After accepting the resignation of 92-year-old Cardinal Angelo Sodano as dean of the College of Cardinals, Pope Francis changed the norms of the office so that the dean would be elected to a five-year term renewable only once.
Cardinal Sodano, the former Vatican secretary of state, was elected dean in April 2005 after Cardinal Joseph Ratzinger, dean under St. John Paul II, was elected Pope Benedict XVI.
In his apostolic letter issued “motuproprio” (on his own accord), Pope Francis said that given the size of the College of Cardinals and the workload being dean entails, he decided it was best for the office to have a defined term of service. The letter was released by the Vatican Dec. 21 after Cardinal Sodano performed his last official task as dean by offering Pope Francis Christmas greetings on behalf of the cardinals and top officials of the Roman Curia.
Pope Francis used the occasion to express “my gratitude, including in the name of the members of the College of Cardinals, for the precious and punctual service he (Cardinal Sodano) has offered as dean for many years with availability, dedication, efficiency and a great ability to organize and coordinate.”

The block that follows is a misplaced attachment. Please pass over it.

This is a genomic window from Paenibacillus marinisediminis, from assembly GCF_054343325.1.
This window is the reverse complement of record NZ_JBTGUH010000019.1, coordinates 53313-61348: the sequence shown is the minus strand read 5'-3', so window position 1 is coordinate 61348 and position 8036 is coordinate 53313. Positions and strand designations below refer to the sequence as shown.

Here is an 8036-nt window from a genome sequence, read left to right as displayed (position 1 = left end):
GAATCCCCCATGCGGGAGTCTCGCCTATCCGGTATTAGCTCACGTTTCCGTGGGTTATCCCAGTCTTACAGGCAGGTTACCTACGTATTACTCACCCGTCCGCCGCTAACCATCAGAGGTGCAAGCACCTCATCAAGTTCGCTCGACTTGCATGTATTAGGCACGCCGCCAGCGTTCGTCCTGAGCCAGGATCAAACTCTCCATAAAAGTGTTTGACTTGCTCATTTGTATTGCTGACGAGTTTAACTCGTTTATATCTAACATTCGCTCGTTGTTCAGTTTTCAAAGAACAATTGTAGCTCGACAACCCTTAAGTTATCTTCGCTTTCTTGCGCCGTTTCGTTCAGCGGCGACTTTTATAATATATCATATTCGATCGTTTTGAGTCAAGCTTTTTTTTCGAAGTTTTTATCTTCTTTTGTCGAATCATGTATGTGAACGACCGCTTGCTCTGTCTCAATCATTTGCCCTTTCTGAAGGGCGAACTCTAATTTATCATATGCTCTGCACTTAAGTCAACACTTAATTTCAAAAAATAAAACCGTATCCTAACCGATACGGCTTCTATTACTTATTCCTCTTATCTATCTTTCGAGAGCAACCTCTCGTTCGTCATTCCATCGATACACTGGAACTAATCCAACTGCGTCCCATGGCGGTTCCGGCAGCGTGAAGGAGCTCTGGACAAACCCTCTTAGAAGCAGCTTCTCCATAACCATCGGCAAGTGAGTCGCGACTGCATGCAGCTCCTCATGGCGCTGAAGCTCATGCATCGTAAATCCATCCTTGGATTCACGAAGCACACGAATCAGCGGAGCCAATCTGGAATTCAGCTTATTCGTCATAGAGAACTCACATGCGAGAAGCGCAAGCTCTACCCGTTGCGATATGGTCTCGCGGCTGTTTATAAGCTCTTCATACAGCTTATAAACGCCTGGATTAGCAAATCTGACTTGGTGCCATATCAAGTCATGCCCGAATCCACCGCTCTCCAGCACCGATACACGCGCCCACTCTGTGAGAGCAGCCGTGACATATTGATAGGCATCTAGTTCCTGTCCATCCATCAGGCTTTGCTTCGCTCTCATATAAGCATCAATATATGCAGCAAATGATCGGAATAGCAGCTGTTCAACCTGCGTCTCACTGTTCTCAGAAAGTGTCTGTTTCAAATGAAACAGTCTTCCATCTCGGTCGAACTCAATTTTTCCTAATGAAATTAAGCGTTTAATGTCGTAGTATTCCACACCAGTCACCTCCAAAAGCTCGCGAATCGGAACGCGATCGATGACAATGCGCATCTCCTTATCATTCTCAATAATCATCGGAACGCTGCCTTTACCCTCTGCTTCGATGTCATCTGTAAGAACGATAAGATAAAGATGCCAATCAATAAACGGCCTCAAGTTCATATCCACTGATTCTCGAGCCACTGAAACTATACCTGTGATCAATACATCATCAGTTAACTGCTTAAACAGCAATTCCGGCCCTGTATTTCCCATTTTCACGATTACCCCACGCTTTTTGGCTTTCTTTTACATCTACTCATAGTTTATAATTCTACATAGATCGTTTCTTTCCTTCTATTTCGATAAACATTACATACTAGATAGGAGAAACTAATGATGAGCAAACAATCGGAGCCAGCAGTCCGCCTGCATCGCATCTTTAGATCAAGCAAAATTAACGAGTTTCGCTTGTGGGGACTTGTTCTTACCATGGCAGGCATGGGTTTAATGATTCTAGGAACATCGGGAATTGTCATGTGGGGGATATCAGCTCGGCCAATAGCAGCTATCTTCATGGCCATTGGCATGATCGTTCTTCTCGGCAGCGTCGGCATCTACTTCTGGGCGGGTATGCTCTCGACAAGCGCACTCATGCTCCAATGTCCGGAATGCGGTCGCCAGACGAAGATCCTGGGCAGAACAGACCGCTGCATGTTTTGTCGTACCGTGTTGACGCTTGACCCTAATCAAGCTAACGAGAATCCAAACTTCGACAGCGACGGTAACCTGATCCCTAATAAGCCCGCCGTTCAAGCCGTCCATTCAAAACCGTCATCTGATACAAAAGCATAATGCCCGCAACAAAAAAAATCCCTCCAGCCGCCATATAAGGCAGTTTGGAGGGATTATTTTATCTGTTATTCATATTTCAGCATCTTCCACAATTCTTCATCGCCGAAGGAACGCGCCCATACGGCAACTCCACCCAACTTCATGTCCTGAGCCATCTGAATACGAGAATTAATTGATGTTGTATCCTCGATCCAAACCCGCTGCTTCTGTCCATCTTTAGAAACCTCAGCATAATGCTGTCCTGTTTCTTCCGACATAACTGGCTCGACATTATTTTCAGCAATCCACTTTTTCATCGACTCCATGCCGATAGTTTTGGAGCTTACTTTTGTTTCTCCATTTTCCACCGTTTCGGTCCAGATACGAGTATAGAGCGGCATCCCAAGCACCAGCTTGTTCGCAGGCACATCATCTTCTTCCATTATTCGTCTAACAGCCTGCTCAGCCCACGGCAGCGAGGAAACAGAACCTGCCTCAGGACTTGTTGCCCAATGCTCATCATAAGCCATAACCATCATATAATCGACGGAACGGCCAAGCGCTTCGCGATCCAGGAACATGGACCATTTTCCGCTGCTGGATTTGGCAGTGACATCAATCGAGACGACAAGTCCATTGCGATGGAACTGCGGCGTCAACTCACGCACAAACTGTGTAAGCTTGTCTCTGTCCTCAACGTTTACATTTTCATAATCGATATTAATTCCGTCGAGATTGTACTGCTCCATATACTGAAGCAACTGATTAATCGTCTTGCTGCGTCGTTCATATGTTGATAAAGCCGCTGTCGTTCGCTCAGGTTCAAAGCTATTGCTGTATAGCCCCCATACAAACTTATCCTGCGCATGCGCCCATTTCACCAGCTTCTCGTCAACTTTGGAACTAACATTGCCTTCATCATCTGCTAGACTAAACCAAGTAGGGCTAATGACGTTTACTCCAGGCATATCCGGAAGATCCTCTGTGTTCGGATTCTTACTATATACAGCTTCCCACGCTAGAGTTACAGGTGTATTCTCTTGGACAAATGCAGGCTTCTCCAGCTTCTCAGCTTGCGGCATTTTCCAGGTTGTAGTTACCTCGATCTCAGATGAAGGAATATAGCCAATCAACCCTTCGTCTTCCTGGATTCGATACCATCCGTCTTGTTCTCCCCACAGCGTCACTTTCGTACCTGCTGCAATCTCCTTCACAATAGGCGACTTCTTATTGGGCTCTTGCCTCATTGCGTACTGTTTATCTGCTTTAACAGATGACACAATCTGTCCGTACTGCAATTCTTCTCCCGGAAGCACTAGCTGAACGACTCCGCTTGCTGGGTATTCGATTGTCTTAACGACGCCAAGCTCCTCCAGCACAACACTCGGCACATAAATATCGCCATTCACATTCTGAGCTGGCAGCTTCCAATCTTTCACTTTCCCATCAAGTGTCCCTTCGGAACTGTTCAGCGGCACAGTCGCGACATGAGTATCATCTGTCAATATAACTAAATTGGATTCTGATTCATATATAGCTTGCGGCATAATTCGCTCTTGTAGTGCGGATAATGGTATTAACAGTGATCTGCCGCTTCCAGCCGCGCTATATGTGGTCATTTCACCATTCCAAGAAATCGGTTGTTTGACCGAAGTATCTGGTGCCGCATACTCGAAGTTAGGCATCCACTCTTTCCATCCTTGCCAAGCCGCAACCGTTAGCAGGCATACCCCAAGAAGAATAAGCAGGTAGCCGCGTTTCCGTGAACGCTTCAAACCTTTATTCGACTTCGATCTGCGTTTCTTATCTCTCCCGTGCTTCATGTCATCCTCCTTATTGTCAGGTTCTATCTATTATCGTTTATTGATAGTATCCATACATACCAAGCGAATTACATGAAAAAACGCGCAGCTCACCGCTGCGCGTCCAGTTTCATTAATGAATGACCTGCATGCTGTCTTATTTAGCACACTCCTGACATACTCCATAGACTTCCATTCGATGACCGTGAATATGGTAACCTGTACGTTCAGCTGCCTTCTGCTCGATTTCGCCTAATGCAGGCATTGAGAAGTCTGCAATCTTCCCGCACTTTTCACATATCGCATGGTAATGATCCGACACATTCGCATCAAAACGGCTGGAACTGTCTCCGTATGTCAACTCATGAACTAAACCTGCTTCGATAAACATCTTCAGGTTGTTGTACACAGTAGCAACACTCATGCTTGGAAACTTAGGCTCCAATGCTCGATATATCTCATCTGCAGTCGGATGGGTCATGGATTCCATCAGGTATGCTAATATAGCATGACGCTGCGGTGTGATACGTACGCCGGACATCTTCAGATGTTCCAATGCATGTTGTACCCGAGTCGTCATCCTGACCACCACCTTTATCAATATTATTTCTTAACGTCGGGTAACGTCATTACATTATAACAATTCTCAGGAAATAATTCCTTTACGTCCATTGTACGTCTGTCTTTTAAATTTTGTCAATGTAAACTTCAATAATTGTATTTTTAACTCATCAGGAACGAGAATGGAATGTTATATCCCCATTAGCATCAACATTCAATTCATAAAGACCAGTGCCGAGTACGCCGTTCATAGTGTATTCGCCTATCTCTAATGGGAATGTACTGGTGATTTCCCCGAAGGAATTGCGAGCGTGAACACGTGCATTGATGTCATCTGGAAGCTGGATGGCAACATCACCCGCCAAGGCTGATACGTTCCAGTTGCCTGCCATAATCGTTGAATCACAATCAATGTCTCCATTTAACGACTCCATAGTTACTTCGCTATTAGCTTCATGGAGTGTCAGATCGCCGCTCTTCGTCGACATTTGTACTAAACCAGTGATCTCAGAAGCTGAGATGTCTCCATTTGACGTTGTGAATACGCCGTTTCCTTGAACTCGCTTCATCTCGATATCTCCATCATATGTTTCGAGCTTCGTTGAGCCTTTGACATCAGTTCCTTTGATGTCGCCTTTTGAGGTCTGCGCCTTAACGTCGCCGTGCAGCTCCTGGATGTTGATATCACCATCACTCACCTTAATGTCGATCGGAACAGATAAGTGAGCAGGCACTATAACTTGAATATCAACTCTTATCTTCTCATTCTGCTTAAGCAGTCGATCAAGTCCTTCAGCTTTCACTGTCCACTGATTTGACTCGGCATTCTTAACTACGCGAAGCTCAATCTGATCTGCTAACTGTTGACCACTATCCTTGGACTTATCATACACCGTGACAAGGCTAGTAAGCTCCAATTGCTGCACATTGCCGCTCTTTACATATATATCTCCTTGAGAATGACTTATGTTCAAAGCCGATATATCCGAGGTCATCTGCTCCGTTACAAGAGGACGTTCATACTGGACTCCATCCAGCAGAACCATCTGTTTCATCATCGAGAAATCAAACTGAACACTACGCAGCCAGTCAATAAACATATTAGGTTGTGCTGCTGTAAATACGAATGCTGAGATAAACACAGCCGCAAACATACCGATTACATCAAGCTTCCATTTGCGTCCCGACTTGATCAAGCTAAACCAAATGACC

The dean is charged with officially informing the other cardinals and heads of state that a pope has died; he establishes the date the cardinals will begin their “general congregations” to discuss the current status and needs of the church; and he presides over those meetings before the cardinals enter the conclave to elect a new pope.
If the dean is under the age of 80 and therefore eligible to enter the conclave, he issues the oath of secrecy to the cardinals and determines whether the college is ready to begin the election. He also is the one who asks the person elected if he accepts and what name he wishes to use.
Cardinal Sodano was already over 80 when Pope Benedict resigned, so he was not in the conclave that elected Pope Francis. Those duties were assumed by the sub-dean, Cardinal Giovanni Battista Re.There are these damaging allegations against the cardinal who for 16 years served as Vatican secretary of state. The two most serious cases involve his dealings with Father Maciel and his blocking of an investigation into Cardinal Hans Hermann Groër, the late archbishop of Vienna, who was found guilty of sexually abusing children in 1998.